What is meant by the terms "Reunion" and "Convocation"?
These words are frequently used to refer to Scottish Rite meetings where degrees are conferred. As distinguished from routine business meetings of the Rite, Reunions and Convocations involve the use of degree casts, committees of all types, musical units, costuming and make-up personnel, stagehands and others. In some large Valleys, as many as 700 members take active parts in Reunions and Convocations.
How can I keep in touch with Scottish Rite after initiation if I live many miles from Valley headquarters?
In an effort to overcome the problems of distance, the majority of Scottish Rite Valleys which cover large geographical areas have encouraged the formation of county or regional Clubs, Associations or Societies. These organizations enable members to meet regularly between Reunions or Convocations and to keep up their Scottish Rite contacts and friendships. Responsible to the parent Valley and its officers, Scottish Rite Clubs carry on business meetings, social programs, and ladies' nights at convenient locations for out-of-town members. Some Clubs have also adopted local charitable projects to add to their worthwhile activities.
Each Scottish Rite member receives regular issues of "The Northern Light", a jurisdiction-wide magazine published by the Supreme Council. "The Northern Light', supplemented by many existing Valley publications, is a source of up-to-date and accurate Scottish Rite information for all members wherever they may reside.
What are the principal charitable activities of Scottish Rite?
Since 1934, Scottish Rite in the Northern Jurisdiction has directed and financed the first coordinated research program into the cause of schizophrenia-the most widespread and serious form of mental illness. This research activity-of benefit to all mankind-is carried on with the cooperation of an advisory committee composed of leading medical scientists, psychiatrists and psychologists. Scottish Rite to date has appropriated more than $12,750,000 for this purpose.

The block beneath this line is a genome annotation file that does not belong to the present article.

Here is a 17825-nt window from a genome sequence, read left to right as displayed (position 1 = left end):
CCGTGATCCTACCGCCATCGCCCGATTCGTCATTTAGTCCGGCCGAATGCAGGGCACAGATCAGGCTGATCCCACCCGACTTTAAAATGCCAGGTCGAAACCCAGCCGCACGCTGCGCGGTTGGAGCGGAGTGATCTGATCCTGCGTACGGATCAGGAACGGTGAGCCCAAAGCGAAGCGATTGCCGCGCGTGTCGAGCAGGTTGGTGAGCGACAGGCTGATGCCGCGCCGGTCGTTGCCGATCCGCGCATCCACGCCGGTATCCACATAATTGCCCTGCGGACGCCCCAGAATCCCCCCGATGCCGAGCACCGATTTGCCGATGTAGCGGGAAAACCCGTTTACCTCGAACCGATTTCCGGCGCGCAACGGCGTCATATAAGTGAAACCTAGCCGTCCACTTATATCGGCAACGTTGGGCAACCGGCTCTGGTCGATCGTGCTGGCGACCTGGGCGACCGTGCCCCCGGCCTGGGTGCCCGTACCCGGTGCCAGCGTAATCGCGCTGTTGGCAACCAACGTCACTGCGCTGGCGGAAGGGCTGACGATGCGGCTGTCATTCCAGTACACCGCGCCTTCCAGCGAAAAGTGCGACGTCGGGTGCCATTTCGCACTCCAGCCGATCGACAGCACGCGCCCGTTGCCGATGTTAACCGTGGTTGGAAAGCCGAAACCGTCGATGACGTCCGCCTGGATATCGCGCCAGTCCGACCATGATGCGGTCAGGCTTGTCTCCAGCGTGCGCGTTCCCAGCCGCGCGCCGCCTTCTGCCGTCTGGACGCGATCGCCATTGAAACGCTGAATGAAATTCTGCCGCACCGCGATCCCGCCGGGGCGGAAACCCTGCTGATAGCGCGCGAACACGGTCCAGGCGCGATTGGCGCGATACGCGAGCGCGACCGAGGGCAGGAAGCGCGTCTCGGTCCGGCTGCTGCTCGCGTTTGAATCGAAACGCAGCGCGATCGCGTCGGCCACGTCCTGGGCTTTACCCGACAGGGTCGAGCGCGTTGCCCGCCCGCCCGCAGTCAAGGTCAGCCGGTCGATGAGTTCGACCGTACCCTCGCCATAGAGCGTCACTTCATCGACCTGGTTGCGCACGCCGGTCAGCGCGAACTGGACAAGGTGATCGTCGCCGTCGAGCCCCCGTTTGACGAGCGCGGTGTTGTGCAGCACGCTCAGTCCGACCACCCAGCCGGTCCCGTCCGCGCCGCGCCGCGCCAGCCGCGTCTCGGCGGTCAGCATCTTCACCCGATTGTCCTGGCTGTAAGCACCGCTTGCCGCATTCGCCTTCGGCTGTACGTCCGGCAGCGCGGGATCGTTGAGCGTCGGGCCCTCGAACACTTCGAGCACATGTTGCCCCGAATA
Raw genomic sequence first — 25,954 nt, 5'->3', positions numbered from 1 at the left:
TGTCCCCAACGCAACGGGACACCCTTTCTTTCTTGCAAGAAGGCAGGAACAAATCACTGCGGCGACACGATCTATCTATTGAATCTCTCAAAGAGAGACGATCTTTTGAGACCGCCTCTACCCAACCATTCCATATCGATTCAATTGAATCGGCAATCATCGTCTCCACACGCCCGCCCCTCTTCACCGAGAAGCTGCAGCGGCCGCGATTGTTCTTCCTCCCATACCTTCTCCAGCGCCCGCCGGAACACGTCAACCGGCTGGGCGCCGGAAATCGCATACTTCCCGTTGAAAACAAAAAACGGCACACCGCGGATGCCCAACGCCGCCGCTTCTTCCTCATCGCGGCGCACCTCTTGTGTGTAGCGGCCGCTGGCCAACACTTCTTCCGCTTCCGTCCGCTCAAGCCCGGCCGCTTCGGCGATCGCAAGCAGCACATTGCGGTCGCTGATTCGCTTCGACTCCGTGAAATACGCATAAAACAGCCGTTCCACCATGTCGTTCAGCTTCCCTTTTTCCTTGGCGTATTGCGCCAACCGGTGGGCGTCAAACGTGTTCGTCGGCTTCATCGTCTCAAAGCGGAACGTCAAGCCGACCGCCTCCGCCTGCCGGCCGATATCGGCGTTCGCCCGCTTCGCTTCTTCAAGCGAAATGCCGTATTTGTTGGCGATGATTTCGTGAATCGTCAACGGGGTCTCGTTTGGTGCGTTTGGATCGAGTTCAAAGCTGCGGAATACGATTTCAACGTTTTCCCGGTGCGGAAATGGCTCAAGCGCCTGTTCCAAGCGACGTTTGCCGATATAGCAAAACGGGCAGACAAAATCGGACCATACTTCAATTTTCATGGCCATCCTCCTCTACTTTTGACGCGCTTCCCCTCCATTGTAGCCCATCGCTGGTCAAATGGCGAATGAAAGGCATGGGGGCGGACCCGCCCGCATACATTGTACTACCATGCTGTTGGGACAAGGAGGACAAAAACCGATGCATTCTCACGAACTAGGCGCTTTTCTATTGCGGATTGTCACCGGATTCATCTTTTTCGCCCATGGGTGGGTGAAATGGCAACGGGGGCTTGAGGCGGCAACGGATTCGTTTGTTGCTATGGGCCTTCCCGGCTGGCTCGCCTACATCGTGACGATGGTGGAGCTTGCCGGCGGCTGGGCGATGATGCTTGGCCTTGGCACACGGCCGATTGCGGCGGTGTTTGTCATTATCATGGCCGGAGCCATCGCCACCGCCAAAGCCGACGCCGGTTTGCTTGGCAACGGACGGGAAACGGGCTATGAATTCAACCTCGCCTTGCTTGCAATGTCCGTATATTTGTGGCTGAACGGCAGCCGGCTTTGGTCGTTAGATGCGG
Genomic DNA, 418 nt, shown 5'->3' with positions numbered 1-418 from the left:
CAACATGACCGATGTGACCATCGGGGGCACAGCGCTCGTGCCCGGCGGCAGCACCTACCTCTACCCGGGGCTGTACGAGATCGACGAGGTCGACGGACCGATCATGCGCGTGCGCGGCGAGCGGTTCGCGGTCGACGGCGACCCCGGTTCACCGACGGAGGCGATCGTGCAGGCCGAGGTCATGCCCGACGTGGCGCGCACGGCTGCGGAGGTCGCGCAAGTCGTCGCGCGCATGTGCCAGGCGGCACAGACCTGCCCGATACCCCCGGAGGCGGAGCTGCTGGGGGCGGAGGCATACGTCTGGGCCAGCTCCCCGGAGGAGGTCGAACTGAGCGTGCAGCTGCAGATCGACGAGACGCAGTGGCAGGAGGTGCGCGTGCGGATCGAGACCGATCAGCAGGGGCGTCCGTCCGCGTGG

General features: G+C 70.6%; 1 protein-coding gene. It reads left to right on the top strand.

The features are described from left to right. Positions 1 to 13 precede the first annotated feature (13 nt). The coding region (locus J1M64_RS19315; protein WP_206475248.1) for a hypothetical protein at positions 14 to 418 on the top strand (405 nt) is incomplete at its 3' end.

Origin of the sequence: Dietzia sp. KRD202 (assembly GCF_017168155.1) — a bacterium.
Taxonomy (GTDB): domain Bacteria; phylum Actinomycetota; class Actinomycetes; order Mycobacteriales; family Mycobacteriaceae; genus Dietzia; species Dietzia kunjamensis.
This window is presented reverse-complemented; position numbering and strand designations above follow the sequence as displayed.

As a Masonic contribution to the Bicentennial observance, Scottish Rite constructed and opened a Museum and Library devoted to our national heritage. The attractive facility at historic Lexington, Massachusetts, has been erected by Scottish Rite members and friends for the purpose of disseminating knowledge of the country's history, purposes, and ideals among all the people-especially our youth.
Scottish Rite sponsors the Leon M. Abbott Scholarships, named for the former Sovereign Grand Commander who by a generous legacy founded the Supreme Council Education and Charity Fund. Originally, Abbott grants went to university schools of journalism and schools of international service. Now, scholarships are allotted to the 15 states and in turn awarded to the offspring of Scottish Rite members and to young men and women who have participated in such youth organizations as DeMolay, Rainbow, and Job's Daughters. Recipients may use grants at universities of their choice. More than $790,000 in scholarships has been awarded since 1952.